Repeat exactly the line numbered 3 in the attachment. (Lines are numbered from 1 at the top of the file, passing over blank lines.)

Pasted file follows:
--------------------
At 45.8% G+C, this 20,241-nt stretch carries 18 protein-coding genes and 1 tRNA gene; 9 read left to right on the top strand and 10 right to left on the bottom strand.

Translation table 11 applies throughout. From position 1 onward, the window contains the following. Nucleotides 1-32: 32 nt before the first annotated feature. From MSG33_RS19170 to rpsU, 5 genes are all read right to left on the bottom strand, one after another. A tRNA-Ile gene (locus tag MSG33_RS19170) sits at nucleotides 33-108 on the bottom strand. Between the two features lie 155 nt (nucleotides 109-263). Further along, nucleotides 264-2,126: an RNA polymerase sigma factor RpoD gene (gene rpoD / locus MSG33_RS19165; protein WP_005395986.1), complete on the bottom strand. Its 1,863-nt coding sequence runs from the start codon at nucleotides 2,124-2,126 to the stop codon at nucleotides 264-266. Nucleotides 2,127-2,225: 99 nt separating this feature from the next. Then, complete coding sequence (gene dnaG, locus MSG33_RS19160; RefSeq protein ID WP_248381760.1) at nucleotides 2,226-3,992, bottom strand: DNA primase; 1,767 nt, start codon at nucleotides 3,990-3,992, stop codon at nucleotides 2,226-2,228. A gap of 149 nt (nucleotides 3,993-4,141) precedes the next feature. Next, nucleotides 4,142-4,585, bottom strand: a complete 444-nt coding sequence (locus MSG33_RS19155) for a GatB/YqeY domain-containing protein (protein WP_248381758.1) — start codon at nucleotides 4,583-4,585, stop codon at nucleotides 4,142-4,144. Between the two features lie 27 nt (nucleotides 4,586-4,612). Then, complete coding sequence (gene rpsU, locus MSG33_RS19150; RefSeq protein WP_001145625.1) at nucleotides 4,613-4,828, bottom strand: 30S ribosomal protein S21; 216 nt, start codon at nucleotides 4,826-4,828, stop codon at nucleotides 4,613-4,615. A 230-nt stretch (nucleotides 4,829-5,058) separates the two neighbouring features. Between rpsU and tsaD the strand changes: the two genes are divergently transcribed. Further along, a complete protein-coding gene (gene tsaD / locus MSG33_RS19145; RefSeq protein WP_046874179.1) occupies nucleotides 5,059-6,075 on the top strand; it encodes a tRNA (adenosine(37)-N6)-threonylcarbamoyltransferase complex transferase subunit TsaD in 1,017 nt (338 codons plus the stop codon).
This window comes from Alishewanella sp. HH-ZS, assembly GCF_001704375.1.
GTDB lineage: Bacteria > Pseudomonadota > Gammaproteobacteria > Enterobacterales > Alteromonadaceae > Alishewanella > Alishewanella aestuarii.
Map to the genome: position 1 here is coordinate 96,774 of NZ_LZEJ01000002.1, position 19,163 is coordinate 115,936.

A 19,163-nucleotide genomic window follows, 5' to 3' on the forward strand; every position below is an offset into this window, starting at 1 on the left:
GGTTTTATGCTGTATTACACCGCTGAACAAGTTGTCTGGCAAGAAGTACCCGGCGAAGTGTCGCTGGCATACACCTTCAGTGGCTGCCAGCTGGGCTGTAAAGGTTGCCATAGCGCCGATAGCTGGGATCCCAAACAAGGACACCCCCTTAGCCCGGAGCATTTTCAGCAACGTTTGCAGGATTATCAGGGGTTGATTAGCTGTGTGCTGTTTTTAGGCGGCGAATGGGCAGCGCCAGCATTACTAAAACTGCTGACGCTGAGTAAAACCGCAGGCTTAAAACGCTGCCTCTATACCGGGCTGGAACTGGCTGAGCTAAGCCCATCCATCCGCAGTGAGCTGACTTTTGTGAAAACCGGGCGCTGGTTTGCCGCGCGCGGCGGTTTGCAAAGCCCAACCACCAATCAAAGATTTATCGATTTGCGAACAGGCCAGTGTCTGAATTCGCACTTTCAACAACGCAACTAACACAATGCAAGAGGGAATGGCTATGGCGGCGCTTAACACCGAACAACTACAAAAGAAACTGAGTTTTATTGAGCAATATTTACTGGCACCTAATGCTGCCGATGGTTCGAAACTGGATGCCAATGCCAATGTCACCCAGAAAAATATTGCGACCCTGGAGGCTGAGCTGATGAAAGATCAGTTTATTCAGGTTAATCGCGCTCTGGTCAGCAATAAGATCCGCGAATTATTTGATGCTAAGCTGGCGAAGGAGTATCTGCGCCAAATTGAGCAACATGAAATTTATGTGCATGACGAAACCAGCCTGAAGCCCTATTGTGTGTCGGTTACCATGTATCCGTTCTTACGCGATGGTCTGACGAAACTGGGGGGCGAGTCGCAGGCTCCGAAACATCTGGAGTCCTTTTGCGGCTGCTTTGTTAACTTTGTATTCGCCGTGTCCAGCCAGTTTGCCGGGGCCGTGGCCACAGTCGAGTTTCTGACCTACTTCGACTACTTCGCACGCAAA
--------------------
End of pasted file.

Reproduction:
This window comes from Alishewanella sp. HH-ZS, assembly GCF_001704375.1.